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Hoffmann, R. A wiki for the life sciences where authorship matters. Nature Genetics (2008)

Retinoids potentiate transforming growth factor-beta activity in bovine endothelial cells through up-regulating the expression of transforming growth factor-beta receptors.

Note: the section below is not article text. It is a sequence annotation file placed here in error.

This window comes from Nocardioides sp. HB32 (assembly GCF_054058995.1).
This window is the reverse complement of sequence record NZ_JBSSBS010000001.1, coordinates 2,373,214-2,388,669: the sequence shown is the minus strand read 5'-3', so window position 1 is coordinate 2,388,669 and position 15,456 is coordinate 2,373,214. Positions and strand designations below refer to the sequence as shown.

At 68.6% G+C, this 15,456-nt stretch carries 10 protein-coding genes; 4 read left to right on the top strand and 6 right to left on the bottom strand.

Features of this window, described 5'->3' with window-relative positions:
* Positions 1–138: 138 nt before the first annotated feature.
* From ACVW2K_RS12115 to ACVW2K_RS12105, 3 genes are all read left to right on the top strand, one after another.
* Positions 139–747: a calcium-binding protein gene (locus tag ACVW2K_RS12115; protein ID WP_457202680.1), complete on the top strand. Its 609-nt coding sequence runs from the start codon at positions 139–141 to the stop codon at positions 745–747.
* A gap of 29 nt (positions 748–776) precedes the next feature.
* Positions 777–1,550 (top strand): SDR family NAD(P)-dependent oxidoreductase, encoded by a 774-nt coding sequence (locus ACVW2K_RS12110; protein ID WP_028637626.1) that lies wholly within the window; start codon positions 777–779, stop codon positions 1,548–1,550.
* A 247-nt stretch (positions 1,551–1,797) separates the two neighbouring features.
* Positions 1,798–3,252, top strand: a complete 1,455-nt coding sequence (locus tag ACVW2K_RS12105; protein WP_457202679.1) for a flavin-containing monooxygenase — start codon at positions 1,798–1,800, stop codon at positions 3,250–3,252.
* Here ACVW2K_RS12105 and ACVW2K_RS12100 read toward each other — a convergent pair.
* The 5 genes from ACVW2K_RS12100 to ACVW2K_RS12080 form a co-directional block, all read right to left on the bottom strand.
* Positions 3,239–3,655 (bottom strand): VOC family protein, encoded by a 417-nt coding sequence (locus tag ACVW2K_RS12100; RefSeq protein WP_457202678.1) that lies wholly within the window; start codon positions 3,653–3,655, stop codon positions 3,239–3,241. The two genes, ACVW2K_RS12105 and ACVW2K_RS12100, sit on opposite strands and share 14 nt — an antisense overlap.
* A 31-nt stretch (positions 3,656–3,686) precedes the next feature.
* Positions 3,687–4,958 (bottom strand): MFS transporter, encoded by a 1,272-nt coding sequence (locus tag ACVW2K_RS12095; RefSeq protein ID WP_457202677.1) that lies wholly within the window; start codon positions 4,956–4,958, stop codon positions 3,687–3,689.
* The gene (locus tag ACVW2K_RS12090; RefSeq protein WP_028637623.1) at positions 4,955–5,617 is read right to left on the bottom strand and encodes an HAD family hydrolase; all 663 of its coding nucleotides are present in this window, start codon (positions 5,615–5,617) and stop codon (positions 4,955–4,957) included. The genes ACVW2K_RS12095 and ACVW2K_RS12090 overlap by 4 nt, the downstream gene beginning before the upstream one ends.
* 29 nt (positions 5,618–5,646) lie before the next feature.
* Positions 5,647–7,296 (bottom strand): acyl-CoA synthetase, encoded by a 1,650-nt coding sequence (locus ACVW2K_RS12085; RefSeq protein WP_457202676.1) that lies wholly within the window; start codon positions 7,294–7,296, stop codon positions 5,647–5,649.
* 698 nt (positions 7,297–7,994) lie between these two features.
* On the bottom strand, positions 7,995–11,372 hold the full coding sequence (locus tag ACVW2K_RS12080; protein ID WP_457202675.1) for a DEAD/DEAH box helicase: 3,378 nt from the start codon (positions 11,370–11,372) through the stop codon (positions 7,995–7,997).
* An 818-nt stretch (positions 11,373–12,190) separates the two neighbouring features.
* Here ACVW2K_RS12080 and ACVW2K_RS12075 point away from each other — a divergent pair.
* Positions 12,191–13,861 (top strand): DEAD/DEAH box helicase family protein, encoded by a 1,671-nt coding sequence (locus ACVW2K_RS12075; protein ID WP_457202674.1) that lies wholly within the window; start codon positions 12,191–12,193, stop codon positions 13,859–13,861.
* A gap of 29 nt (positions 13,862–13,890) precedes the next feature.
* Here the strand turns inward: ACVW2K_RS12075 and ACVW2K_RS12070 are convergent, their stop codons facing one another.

Retinoic acid (RA) induces the activation of latent transforming growth factor-beta (TGF-beta) in bovine aortic endothelial cells (BAECs) via enhancement of cellular plasminogen activator (PA)/plasmin levels. The resultant TGF-beta suppresses the excessive fibrinolytic activity by decreasing PA expression and stimulating expression of the PA inhibitor, PA inhibitor-1 (PAI-1), and inhibits cell proliferation. Here, we report that, in this regulatory system, RA simultaneously up-regulates the expression of TGF-beta receptor types I and II, resulting in enhancement of TGF-beta activity in the cells. RA increased the numbers of high- and low-affinity binding sites for 125I-TGF-beta1 2.1-fold and 1.5-fold, respectively, without alteration of their Kd values. Affinity labeling and Western and Northern blotting studies showed that, following RA treatment, surface levels of both type I and type II receptors increased due to augmentation in their mRNA levels. The effect was dose- and time-dependent. Treatment with 1 microM RA for 15 hr increased mRNA levels of type I and II receptor threefold and eightfold, respectively. Pretreatment of BAECs with either RA or retinol lowered the concentration of TGF-beta1 required to suppress PA levels, to enhance PAI-1 levels, and to inhibit cell proliferation. Thus, retinoids may regulate cellular functions of BAECs not only by inducing the formation of active TGF-beta but also by stimulating TGF-beta receptor expression. This regulatory mechanism may sustain TGF-beta-mediated regulation of EC function at a focal site where RA is acting.[1]


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